Mutiny Spreading; Germany Loses African Colony.
On Western Front, Allies Eager for New Offensive
Special to The Great War Project
(14-17 July) The war is changing everything.
Already instances of mutiny and rebellion hit the retreating Russian army in Eastern Europe. These mutinous episodes are encouraged by Bolshevik propaganda circulating widely among Russian troops.
There is unrest as well on the Western Front. On July 15 a year ago, the British Foreign Secretary, Sir Edward Grey, in a meeting with the Canadian prime minister, expresses his concern about the changes that the war is sparking.
“He spoke with great gravity,” the Canadian writes in his diary, “as to the burdens imposed by the war.”
The war “must result in the overthrow of all existing forms of government.”
As an example of how far and wide the changes are occurring, take events in the German colony of Southwest Africa. In early July, the German forces there surrender to South African forces, allied with Great Britain. Just a few days later South Africa annexes the territory (now independent and known as Namibia.)
On July 17th a century ago, Bulgaria, so far not a party to the war, signs a secret treaty with Germany and Austria-Hungary. According to historian Martin Gilbert, for support in the war effort, Bulgaria extracts from its new allies “a promise of six hundred square miles or Turkish territory in Thrace,” (now part of Greece).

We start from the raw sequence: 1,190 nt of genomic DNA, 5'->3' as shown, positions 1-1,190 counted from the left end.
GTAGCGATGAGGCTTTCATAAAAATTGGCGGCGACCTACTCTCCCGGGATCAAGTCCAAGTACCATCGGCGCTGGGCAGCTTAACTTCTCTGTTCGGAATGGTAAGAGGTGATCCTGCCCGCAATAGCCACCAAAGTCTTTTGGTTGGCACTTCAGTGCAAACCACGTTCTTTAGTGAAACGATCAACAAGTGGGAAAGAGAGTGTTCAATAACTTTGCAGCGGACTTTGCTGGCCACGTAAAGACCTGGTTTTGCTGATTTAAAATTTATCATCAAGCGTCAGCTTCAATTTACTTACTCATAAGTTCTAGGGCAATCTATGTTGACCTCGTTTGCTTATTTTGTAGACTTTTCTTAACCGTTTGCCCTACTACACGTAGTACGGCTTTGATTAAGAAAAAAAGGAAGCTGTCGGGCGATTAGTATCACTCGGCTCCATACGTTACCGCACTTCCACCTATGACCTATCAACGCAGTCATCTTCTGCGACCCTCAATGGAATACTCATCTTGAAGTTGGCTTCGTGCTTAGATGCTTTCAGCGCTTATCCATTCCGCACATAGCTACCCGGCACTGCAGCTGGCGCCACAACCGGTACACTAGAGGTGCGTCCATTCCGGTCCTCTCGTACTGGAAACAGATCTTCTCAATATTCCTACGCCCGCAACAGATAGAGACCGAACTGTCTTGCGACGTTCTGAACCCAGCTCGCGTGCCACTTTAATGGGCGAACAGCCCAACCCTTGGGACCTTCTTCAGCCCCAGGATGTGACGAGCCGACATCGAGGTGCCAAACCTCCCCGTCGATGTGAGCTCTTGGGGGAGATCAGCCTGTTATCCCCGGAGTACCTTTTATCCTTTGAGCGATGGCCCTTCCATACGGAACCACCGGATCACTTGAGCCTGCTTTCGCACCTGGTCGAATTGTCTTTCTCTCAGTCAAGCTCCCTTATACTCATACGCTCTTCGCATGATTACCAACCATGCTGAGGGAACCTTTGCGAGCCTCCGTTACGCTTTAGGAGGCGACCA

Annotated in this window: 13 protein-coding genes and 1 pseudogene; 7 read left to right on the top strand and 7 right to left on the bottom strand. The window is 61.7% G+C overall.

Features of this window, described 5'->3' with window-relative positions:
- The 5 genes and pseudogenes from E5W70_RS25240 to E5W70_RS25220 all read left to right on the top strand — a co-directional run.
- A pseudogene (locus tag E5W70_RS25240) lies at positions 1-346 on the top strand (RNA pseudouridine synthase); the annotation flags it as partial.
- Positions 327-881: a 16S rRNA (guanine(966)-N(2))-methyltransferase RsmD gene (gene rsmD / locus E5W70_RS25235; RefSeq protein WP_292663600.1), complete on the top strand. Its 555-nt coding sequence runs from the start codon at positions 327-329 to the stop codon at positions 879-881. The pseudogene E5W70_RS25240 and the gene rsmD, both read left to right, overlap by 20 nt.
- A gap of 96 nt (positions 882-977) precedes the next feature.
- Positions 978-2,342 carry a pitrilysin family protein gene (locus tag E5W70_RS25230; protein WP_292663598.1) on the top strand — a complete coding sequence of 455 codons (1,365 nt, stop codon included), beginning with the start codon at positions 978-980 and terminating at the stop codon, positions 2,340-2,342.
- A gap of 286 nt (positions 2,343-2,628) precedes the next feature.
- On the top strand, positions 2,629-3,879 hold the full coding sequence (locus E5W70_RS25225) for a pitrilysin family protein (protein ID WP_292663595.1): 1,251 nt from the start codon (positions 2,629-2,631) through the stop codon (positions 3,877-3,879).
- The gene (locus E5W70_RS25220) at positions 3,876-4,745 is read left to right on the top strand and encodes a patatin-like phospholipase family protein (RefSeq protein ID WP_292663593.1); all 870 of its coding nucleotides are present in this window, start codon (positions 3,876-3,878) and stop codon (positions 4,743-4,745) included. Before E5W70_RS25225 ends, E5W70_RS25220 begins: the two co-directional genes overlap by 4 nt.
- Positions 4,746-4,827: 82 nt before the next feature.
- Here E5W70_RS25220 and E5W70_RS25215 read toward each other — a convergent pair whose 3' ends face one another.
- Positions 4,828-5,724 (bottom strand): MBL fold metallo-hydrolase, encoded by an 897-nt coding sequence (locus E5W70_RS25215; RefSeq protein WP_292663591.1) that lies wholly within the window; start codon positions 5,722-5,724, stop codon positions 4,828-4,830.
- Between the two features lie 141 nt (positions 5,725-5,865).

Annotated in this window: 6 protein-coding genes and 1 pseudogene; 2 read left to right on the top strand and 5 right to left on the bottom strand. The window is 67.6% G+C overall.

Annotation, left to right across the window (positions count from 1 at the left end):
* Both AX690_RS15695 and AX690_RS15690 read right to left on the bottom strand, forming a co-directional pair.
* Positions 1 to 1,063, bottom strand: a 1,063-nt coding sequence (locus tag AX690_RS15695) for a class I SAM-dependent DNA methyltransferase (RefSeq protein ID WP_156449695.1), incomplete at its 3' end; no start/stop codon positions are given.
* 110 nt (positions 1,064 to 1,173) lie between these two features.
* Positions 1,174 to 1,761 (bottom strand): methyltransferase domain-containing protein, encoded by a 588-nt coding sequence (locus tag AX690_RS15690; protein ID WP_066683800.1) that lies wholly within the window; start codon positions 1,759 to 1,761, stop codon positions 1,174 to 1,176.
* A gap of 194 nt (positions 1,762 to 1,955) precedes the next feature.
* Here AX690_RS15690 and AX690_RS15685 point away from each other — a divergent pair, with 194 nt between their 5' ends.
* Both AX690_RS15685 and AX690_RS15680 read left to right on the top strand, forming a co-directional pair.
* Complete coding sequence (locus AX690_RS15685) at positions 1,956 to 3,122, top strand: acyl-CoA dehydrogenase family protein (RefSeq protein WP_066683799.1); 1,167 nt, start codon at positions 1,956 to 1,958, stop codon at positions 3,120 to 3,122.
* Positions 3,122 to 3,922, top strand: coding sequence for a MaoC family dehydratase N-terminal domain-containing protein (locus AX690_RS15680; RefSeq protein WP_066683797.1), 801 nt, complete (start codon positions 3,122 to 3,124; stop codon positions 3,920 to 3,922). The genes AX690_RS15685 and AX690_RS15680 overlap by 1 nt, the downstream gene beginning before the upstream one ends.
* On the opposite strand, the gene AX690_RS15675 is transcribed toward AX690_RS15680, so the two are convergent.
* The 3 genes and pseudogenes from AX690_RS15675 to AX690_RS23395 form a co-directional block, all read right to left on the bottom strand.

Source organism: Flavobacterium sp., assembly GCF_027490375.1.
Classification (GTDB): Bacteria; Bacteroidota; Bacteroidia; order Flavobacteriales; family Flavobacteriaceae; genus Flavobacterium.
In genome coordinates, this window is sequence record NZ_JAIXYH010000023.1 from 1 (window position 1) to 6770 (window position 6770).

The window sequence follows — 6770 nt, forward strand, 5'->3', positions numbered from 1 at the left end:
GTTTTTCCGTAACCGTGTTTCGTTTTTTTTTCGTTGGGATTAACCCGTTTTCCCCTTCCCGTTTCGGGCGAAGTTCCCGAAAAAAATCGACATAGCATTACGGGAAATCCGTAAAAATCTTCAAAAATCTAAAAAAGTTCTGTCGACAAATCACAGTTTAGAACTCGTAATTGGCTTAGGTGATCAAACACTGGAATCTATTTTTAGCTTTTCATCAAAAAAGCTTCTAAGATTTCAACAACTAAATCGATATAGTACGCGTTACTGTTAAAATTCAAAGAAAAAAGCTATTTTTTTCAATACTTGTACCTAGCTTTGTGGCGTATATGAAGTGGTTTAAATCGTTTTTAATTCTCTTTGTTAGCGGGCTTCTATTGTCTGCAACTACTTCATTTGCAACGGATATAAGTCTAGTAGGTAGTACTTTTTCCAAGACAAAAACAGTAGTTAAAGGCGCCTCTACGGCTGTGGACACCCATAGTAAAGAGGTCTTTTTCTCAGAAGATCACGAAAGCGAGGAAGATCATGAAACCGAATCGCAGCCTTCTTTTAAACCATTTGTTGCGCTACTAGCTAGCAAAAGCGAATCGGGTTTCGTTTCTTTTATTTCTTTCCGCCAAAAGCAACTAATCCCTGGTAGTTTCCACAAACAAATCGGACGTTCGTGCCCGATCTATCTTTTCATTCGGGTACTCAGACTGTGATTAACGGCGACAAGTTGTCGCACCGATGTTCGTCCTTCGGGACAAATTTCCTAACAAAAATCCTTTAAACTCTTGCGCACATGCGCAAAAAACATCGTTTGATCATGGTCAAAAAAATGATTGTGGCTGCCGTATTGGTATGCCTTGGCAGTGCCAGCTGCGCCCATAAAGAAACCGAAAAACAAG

But according to Gilbert, Bulgaria’s thirst for expanding its territory is not satisfied by this pledge. According to Gilbert, Bulgaria demands “the Serbian and Greek provinces of Macedonia,” and portions of the Romanian coast.
At the same time on the Western Front, military and political leaders from Britain and France meet to plot strategy. Despite the failures of recent offensives in northern France…
The allies are planning renewed attacks to break out of the deadlock in the trenches.
The French commander-in-chief presents a plan for a new offensive.
On July 7th the British commander Sir John French concludes according to the minutes of his meeting with his French counterpart, “that the general strategic situation demanded the offensive and pledged himself to the utmost of his means.”
But there is skepticism among the British leaders. Lord Kitchener, the British Secretary of War, writes to another top British general that the French and British field commanders have made assurances like this before of how effective their offensives would be.
“What have they done?” Kitchener writes…
“The attacks are costly and end in nothing.”